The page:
The practical applications for this capability are significant, especially for autonomous vehicles. You have a million laser pulses to work with every second with the S3. Since you get to decide where each and every one of those pulses is aimed, your autonomous car probably wants to point most of them down the road ahead of it, with some off to the sides. But when the car is stopped at an intersection, it can “refocus” its LIDAR to the sides instead to be more effective at detecting cross traffic. This refocusing can happen dynamically and almost instantly, such that if your car is speeding down the road and spots a potential obstacle, it can focus as much of its LIDAR resources on that obstacle to collect the information that it needs to decide what to do next, while still continuing to collect (slightly sparser) data from everywhere else.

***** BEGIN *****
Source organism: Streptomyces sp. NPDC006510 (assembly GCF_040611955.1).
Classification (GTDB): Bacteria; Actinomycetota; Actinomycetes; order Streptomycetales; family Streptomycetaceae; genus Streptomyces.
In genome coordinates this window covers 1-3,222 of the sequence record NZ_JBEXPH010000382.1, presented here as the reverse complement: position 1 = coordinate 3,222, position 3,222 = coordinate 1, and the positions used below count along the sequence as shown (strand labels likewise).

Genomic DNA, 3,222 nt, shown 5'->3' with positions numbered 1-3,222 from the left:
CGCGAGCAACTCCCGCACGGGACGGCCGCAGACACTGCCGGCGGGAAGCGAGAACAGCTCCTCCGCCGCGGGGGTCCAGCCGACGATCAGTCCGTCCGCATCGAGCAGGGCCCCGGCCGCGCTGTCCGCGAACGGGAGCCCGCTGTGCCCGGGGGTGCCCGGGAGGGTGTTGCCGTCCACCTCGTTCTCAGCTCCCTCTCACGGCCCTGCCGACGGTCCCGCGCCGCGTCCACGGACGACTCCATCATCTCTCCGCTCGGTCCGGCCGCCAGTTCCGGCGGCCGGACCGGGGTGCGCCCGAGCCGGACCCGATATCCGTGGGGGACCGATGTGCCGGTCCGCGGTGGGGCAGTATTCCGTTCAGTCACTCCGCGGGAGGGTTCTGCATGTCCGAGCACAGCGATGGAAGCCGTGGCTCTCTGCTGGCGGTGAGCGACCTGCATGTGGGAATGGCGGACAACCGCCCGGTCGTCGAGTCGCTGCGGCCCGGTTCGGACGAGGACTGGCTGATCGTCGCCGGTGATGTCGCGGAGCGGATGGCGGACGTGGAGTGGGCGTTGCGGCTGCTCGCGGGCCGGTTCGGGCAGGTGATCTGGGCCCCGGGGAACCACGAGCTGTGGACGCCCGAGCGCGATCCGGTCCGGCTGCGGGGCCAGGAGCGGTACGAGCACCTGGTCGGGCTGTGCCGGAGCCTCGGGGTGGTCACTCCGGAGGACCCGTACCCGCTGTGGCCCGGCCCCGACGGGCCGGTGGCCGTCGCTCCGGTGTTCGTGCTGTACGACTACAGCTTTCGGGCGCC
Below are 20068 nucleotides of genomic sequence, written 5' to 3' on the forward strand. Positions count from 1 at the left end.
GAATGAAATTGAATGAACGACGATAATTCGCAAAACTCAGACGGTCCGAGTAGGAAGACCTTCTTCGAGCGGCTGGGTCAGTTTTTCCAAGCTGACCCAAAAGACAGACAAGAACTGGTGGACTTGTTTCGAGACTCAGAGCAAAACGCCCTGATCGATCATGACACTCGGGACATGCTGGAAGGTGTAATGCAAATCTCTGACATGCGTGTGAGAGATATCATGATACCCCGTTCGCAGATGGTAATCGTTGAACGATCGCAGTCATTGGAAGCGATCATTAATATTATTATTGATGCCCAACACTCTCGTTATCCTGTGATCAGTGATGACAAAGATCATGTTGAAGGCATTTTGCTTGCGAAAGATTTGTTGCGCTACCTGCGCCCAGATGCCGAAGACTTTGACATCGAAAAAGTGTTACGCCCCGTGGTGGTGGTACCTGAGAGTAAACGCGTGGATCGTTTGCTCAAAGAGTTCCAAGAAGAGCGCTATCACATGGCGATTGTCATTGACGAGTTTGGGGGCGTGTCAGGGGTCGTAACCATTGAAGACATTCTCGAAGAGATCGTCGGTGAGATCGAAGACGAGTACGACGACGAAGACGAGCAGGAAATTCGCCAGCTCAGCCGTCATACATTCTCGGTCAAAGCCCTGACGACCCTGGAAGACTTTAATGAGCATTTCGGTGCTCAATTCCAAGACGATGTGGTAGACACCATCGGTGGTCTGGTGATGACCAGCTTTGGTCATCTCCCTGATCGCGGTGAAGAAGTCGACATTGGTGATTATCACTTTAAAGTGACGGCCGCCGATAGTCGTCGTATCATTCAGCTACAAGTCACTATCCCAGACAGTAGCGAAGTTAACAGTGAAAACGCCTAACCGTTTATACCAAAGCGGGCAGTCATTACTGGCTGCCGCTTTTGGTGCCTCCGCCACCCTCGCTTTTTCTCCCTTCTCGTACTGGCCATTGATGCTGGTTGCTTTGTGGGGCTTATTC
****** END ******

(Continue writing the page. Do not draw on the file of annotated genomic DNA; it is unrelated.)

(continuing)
Let’s go over some of the other relevant specs for the S3. Frame rate is usually a big deal for LIDAR systems that spin, but with the S3, you just get a million points per second and you can decide what frame rate you want to deal with them at, since it’s all software controlled. Field of view is 120 degrees both horizontally and vertically. The minimum range is 10 centimeters, and the maximum range is at least 150 meters at 8 percent reflectivity. At 100 meters, the distance accuracy is +/- 5 cm, and the minimum spot size is just 9 cm. The S3 itself is 9 cm x 6 cm x 6 cm. Produced in volume, an S3 unit will cost $250 or less, Quanergy says. “Volume,” in this case, is about 100,000 units, which isn’t a lot in the automotive space. In a few more years, the company plans to release a $100 version that is on one integrated ASIC and is small enough to be (potentially) embedded into mobile devices, but we’re getting ahead of ourselves.
At CES Quanergy showed a Mercedes with the S3 LIDAR underneath the front panel. Photo: Evan Ackerman/IEEE Spectrum